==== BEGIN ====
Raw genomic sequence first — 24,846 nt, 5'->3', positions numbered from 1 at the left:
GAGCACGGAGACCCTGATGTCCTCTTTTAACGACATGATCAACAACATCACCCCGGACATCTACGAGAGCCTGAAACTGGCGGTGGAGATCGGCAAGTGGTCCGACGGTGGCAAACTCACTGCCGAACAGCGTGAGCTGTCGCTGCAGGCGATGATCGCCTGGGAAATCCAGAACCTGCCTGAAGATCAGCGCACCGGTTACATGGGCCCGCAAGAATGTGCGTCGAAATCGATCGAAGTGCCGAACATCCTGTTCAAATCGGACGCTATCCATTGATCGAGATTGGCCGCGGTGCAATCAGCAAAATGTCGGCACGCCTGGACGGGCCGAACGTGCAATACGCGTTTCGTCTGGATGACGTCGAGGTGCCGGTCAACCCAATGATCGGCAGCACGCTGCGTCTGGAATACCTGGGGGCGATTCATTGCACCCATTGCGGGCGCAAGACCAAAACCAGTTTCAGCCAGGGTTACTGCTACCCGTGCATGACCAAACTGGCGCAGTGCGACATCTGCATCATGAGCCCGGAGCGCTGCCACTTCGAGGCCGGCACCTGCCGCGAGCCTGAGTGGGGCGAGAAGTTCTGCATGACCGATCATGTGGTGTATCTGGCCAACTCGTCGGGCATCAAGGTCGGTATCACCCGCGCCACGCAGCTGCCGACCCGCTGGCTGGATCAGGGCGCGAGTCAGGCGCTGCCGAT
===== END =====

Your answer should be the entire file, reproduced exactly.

Raw genomic sequence first — 24,846 nt, 5'->3', positions numbered from 1 at the left:
GAGCACGGAGACCCTGATGTCCTCTTTTAACGACATGATCAACAACATCACCCCGGACATCTACGAGAGCCTGAAACTGGCGGTGGAGATCGGCAAGTGGTCCGACGGTGGCAAACTCACTGCCGAACAGCGTGAGCTGTCGCTGCAGGCGATGATCGCCTGGGAAATCCAGAACCTGCCTGAAGATCAGCGCACCGGTTACATGGGCCCGCAAGAATGTGCGTCGAAATCGATCGAAGTGCCGAACATCCTGTTCAAATCGGACGCTATCCATTGATCGAGATTGGCCGCGGTGCAATCAGCAAAATGTCGGCACGCCTGGACGGGCCGAACGTGCAATACGCGTTTCGTCTGGATGACGTCGAGGTGCCGGTCAACCCAATGATCGGCAGCACGCTGCGTCTGGAATACCTGGGGGCGATTCATTGCACCCATTGCGGGCGCAAGACCAAAACCAGTTTCAGCCAGGGTTACTGCTACCCGTGCATGACCAAACTGGCGCAGTGCGACATCTGCATCATGAGCCCGGAGCGCTGCCACTTCGAGGCCGGCACCTGCCGCGAGCCTGAGTGGGGCGAGAAGTTCTGCATGACCGATCATGTGGTGTATCTGGCCAACTCGTCGGGCATCAAGGTCGGTATCACCCGCGCCACGCAGCTGCCGACCCGCTGGCTGGATCAGGGCGCGAGTCAGGCGCTGCCGAT